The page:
Origin and History

Immigration has played a significant role in the history of Antigua and Barbuda, and the twin island state continues to have the most open immigration policy within the Caribbean Region. Although immigration and emigration policies were codified and formalized in the region during the early 1900’s, migration of people throughout the region dates back thousands of years.

In 1945, the Immigration and Passport Act Cap 208 was introduced to control the movement of persons. The establishment of the Department commenced as a section within the Royal Police Force of Antigua and Barbuda, which was a common trend across the Commonwealth Caribbean. Today, the Police Force still controls immigration in some countries, including Dominica, Guyana and St. Lucia. The intent and purpose of the Immigration Department of Antigua and Barbuda was initial to manage the flow of persons entering and departing the state of Antigua and Barbuda. The Department’s Mandate has now increased to a wider scope of Border Management to include not only detection and deterrence at Ports of entry but also land surveillance, prosecution and enforcement.

For the earlier part of its history, the Immigration Department dealt mainly with controlling and monitoring passengers at seaports since most persons were arriving by sea. By 1981, the number of arriving passengers at the airport surpassed that of seaports for the first time as a result of the opening of the new international airport, V.C.B. International Airport. This steadily changed immigration control at the airport, which led to the modern emphasis on control and border security that was given to controlling and monitoring passengers, mainly to filter out the unwanted travellers.

The Development of the Immigration Department

The Royal Police Force of Antigua and Barbuda previously controlled the functions and management of the Immigration Department, and this functional area of the Royal Police Force was detached in November 1998. An amendment to the Immigration and Passport Act, CAP 208 in 1999 officially severed the Immigration Function from the Police. The amendment created a civilian Immigration Department, which had an initial focus on the transition from policing to a more Tourism friendly product. Another reason for the change was that the political directorate believed that border policing and public policing ought to be separate and apart; border security is about protecting and monitoring rather than coercion and policing.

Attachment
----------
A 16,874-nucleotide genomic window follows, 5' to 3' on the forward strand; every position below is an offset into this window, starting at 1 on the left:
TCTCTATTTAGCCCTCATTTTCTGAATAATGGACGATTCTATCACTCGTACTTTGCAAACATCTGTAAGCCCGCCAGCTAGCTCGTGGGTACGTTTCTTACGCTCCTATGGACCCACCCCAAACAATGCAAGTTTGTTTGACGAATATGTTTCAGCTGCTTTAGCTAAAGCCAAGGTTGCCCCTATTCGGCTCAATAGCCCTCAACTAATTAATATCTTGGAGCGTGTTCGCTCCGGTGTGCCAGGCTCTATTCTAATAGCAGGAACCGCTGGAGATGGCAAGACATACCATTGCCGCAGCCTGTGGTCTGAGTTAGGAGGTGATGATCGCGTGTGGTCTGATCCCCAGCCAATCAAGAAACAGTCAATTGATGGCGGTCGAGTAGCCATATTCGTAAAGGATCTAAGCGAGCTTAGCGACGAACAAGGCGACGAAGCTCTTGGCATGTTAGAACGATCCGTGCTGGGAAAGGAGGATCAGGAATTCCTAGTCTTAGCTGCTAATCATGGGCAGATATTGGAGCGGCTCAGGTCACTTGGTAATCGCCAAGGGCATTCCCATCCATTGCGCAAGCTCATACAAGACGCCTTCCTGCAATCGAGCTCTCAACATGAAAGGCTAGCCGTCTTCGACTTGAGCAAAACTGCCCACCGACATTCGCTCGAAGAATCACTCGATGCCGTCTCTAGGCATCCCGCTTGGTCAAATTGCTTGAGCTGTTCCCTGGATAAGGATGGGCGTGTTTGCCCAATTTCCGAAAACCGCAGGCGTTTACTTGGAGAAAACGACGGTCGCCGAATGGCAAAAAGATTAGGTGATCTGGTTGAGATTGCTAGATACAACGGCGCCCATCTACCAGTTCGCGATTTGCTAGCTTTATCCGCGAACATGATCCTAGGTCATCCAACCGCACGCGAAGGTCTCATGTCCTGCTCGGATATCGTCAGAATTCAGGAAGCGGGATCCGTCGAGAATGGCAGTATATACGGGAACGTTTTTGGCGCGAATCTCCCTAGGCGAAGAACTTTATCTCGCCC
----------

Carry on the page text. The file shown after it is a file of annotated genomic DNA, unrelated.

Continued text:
The separation created the formation of the Immigration Department as one of the principal security units under the Ministry of Foreign Affairs and in 2009, the Department was placed under the Ministry of National Security and Labour. The Ministry of Legal Affairs, Public Safety, Immigration and Labour was formed after the general elections of 2014, and the Immigration Department became one of the security departments under this ministry. Presently, the Immigration Department is under the original Ministry, which is the Ministry of Foreign Affairs, International Trade and Immigration.

The scope of change with the Immigration Department from the Police to civilians was proceeded by the introduction of technologies that opened up opportunities to create a new “flexible” border control that better focused its resources on high-risk passengers. In 1998, the Immigration Department managed passenger’s arrivals and departures, extension of permits, immigration offenders and the detection of potential deportees; however, the prosecution and the detention of these illegal immigrant persons continued to be seen as a matter for the police. The enforcement arm of the department developed slowly, and in 2009 underwent a major transformation in activities. The Department is now prosecuting offenders and detaining them in its facilities and only exceptional circumstances, in the care of the Police.

There are three parts of the Antigua and Barbuda Immigration System: These are one, the Resident Unit; two, inspections and border; and, finally, enforcement of immigration laws of the of the country. The passport and visa sections of the Immigration and Passport Act (Cap 208) was always under the Ministry of Foreign Affairs and was never the duty of the Police Force. This remains so today, although there are discussions to integrate these functions under the mandate of the Immigration Department.

The focus of the Immigration Department, today is the building of an integrated border management system, which is universally accepted. To achieve this mission,  the merging of two objectives of effective and efficient border management is required. This action represents the delicate attempt to merge the border security concerns with trade facilitation and hassle-free travel. The current treaty obligations that are being implemented and other innovative approaches to deal with these issues are already proving to be a challenge to well-established countries. In this regard, Antigua and Barbuda will continue to develop solutions that would firmly go into the direction of a systematic and reasonable approach to the new border management initiatives.